For those like me who were nerdy and unpopular, who valued good grades and good books over football games and house parties, high school was definitely not ‘the best four years of your life.’ In fact, if anyone does happen to spew that nonsense at me, I immediately distrust them. Someone could build a time machine and offer me $100 million to relive my high school experience, and I would still laugh in his face without a millisecond of hesitation.

So when Jenny Han’s sequel to To All the Boys I’ve Loved Before opens with the aftermath of Lara Jean Song’s class ski trip, in which someone secretly filmed her steamy hot tub make-out session with her boyfriend Peter Kavinsky and then put it online for all to see, it struck a nerve, and I felt a deep empathy for her.

I can’t imagine how difficult it must be to suffer through your teenage years in the digital age. My generation was the last to know what the world was like pre-social media, considering that Myspace and Facebook had only started gaining popularity when I was in high school. I was bullied mercilessly without the assistance of cyberspace, so I’m filled with horror when I think about just how much worse the torment can be nowadays.

It is extremely difficult for me to set aside my biases and review this book objectively. Every step of the way, I see myself in Lara Jean’s shoes. I give Han credit for making Lara Jean seem so young; there were many times that I felt that her character was way too naive, but I realize that I can only sense this after years of disillusionment. I have to remind myself that I too was equally sheltered and gullible, until my horrible peers shredded my innocence and my ability to believe the good in others.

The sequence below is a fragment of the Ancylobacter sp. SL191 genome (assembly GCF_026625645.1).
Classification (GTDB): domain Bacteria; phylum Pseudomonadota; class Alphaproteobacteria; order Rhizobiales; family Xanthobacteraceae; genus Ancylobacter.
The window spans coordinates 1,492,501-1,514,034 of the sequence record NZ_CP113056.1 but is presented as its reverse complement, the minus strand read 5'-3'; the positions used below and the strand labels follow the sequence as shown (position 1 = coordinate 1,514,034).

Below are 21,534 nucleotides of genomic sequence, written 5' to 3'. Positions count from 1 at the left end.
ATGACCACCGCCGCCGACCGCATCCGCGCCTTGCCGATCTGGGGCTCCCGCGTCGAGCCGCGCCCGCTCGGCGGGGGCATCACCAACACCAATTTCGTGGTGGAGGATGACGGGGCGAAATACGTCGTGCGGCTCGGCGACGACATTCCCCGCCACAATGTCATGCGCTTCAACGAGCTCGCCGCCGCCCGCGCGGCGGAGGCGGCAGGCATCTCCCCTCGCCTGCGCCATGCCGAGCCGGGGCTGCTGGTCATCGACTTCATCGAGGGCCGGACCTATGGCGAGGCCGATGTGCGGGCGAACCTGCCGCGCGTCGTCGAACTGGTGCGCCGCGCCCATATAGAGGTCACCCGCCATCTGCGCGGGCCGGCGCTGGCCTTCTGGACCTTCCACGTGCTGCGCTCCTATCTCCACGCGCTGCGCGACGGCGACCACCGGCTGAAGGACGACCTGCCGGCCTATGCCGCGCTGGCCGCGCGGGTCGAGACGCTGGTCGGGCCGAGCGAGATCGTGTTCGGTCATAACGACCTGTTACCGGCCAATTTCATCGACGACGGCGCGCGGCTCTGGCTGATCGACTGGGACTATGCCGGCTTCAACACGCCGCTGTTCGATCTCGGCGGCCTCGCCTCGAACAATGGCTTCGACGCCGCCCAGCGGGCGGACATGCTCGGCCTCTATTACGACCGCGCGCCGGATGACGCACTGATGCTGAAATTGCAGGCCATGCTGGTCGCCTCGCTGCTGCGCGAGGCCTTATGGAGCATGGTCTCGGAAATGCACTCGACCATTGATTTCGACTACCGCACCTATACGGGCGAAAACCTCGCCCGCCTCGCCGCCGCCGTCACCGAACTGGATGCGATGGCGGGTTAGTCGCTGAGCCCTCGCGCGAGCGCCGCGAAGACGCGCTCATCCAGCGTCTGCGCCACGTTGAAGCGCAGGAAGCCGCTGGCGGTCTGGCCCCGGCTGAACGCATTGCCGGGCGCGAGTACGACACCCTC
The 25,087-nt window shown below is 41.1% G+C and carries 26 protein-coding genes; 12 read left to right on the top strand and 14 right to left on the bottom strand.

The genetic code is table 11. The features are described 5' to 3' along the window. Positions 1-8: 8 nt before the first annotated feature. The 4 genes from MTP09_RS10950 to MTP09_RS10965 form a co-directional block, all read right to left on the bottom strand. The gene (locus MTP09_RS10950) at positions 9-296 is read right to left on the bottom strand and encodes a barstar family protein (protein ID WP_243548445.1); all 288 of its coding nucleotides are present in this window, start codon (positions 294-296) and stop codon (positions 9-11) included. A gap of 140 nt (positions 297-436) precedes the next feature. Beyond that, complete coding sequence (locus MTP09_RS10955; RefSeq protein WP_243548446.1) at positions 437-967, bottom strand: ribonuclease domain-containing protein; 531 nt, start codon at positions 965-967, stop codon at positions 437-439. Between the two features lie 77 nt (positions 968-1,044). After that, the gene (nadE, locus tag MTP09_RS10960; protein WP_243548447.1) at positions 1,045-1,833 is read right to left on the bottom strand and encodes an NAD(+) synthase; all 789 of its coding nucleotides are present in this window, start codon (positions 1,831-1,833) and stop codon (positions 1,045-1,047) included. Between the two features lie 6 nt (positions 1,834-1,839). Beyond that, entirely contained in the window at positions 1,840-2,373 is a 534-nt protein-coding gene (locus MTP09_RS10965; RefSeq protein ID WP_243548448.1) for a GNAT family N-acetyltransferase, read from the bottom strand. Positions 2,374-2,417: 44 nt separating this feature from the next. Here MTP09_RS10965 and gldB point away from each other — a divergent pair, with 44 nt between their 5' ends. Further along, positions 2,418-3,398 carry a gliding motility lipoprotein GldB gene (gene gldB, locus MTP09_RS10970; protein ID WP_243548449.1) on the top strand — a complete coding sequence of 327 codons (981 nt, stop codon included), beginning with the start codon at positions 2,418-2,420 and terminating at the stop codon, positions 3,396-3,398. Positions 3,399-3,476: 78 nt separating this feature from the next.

My less-than-enjoyable high school years also made me despise Peter with the fire of a thousand suns. His decision to emotionally support his ex-girlfriend instead of Lara Jean, thereby making her look like an utter fool to the entire school, eerily mirrored my own relationship drama and left a bitter taste in my mouth. Boys who care so much about making everyone happy and not picking sides are cowards who will not stand by you when you need it the most. In other words, Switzerlands don’t win wars.

That being said, this book is wonderfully written and kept me turning the pages. I thought it cute to incorporate Lara Jean’s volunteering at a nursing home, and I’m still a fan of the Song family dynamics, which have now extended into the dad’s dating life. I also really loved the reunion between Lara Jean and John Ambrose, who is a shining light among the sea of loser guys who go to this school.

I’m sure that I’m not the only one who was woefully disappointed in Lara Jean’s choice at the end of the book, and I hope that Han writes another sequel just so her protagonist can grow up and learn from her god-awful relationship mistakes. I’m happy to read more about Lara Jean’s teenage years, even if it means coming to terms with my own in the process.